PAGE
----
Spatial Simulation

Final project: What is the impact of cycling preferences on the spatial pattern of cyclists?

The agent-based model was designed to obtain information about the way how cycling preferences influence to the spatial pattern of cyclists. The model takes into account three main factors that influence on a cyclist's choice. They are: the length of a road (the shortest path), preference of safety road and the slope degree of land surface. The hypothesis of this model is that cyclists prefer safety road even if it is longer and take more time. Also, by modeling the cyclists' preferences it is possible to identify the most frequently used streets and thereby pay more attention to their infrastructure in the future. For validation purposes the ground true data obtained from counting stations in Salzburg city were used.

An overview of modeled entities
An overview of modeled entities

I made 3 experiments. In each of them the cycling preferences were changed. Below I showed the results obtained from these experiments and heat-map to each of them. It helps visually evaluate the results. For each scenario, I put the following general characteristics:

  • - 200 agents;
  • - return to the place of departure;

I made 10 repetitions for each scenario, and used the average value of the received data.

Scenario-1: Cyclists prefer shortest road

Scenario-2: Cyclists prefer safest road

Scenario-3: Safest road + slope index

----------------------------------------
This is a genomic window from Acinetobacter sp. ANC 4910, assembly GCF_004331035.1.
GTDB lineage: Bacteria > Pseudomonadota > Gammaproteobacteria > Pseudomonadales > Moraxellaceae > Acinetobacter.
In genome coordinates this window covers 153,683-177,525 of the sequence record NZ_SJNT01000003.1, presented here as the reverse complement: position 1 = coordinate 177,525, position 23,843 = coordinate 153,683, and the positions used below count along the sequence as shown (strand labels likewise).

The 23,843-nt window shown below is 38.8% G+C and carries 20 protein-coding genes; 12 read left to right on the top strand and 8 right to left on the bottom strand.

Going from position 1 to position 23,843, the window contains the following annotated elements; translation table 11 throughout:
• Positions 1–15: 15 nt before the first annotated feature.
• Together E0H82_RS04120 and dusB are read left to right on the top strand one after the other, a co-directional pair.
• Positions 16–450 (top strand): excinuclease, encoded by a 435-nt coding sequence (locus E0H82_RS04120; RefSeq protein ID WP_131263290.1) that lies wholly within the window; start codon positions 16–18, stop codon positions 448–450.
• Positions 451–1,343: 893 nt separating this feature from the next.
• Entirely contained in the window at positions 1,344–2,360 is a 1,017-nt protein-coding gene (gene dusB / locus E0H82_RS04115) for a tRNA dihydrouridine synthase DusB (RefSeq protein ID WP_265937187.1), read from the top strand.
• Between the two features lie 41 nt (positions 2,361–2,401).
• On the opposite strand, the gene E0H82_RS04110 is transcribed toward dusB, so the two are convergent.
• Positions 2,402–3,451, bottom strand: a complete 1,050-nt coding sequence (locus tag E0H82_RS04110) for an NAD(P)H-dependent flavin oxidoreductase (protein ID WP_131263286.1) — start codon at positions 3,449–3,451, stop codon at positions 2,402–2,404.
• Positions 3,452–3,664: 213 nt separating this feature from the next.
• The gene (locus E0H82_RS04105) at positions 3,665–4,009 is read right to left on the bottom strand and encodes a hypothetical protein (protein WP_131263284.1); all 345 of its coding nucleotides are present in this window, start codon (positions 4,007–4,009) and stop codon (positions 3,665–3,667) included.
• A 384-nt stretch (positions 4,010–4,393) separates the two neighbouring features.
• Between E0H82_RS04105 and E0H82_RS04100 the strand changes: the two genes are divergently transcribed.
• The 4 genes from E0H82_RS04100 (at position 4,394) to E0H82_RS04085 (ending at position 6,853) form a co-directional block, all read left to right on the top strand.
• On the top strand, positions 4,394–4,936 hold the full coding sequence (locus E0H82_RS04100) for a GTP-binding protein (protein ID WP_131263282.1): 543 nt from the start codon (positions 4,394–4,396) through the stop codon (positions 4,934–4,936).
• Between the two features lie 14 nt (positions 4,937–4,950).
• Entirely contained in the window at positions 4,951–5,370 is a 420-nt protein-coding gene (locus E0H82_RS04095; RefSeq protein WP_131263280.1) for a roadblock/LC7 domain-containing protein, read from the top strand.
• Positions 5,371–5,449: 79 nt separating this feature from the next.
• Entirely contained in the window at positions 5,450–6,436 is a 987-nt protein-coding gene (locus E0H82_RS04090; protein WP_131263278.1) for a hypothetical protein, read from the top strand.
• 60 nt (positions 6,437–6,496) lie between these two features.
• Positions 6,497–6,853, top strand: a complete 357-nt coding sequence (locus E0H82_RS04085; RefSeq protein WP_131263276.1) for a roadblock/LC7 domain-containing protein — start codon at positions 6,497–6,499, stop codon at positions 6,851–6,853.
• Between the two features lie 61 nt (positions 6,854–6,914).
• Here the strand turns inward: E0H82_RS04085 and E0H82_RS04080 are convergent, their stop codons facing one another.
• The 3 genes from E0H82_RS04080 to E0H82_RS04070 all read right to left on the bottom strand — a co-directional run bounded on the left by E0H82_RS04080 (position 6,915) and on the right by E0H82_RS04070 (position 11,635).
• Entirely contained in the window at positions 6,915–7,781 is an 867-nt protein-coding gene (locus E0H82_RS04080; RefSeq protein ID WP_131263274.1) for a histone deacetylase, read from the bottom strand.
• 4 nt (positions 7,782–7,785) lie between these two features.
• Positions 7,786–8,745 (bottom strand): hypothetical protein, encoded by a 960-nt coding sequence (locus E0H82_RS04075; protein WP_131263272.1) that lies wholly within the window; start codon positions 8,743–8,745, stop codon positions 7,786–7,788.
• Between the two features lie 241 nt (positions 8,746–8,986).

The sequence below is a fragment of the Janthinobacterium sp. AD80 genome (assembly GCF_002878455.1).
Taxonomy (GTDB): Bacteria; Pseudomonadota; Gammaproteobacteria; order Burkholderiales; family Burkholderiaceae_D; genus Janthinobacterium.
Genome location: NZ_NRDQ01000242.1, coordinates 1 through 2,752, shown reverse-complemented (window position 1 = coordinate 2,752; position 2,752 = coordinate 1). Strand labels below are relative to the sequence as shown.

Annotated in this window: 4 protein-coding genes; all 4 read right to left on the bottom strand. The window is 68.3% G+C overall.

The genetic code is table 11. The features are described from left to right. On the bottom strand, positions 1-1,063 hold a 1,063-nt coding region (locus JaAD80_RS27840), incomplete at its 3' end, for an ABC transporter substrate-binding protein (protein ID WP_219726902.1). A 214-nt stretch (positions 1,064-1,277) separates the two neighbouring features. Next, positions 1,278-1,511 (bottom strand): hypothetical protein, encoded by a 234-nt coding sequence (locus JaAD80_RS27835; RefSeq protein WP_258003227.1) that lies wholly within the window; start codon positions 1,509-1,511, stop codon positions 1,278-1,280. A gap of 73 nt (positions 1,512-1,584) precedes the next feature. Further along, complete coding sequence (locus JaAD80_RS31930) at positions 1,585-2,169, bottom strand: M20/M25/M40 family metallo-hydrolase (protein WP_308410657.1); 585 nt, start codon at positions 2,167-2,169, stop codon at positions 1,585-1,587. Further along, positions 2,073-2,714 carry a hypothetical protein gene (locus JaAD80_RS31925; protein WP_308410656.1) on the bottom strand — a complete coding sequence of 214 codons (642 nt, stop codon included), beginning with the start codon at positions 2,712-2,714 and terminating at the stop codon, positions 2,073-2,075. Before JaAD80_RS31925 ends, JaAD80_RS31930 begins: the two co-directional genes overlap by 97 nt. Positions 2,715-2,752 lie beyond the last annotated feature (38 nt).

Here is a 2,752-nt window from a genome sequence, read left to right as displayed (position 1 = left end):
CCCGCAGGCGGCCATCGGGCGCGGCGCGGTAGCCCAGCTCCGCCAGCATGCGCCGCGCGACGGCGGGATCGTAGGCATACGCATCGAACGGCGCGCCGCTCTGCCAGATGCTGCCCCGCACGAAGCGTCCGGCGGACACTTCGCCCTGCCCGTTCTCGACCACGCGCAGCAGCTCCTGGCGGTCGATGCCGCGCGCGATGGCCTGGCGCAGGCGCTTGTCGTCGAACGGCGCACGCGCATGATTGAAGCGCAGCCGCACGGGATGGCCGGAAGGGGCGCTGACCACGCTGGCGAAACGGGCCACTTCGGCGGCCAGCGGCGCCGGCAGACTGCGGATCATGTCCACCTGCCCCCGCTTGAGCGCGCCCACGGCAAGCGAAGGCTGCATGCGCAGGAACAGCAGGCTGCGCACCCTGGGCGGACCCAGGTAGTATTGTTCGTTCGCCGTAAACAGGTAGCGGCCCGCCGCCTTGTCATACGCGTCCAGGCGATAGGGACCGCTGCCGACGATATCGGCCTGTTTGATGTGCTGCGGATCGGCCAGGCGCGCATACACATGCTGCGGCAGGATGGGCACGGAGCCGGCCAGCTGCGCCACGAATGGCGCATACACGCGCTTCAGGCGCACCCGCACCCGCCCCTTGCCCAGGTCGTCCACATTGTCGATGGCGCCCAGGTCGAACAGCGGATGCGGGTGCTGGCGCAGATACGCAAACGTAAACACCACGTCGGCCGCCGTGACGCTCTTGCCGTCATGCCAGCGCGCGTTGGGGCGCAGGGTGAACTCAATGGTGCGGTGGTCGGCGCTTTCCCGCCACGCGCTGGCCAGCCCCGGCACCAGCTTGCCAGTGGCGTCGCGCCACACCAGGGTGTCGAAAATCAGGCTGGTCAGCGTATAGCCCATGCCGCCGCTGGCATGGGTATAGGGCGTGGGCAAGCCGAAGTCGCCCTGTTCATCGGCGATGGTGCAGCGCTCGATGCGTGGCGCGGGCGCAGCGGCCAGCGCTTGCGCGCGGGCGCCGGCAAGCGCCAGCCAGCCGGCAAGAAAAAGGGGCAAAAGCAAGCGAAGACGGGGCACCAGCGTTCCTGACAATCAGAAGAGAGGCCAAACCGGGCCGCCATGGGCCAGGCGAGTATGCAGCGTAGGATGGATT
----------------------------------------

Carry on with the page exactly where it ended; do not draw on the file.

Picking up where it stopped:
After exploring the real data obtained from two counting stations I found a certain regularity. The percentage ratio of registered cyclists at two stations is stable and shows around 85% on Rudolfskai station and 15% on Wallnergasse station (see table below). For validation I used the data obtained in 2013. I translated the data obtained from the experiments in percentage ratio of registered cyclists on both stations. Thus, my strategy for the validation is to compare the percentage ratio of registered cyclists in real life and in the model. Scenario which will show relatively similar percentage ratio between gathered data will identify the main cycling preferences in real life.


The hypothesis defined in this model is derived from human’s self-preservation instinct. People always have a safety in a priority. Therefore in this model the hypothesis was that the cyclists choose the safest road even if it is occupied by more time and the road will be longer. After comparing the data obtained from counting stations with the simulated data, I can assume that the hypothesis of this work was confirmed. Cyclist tend to choose safest road even if takes more time.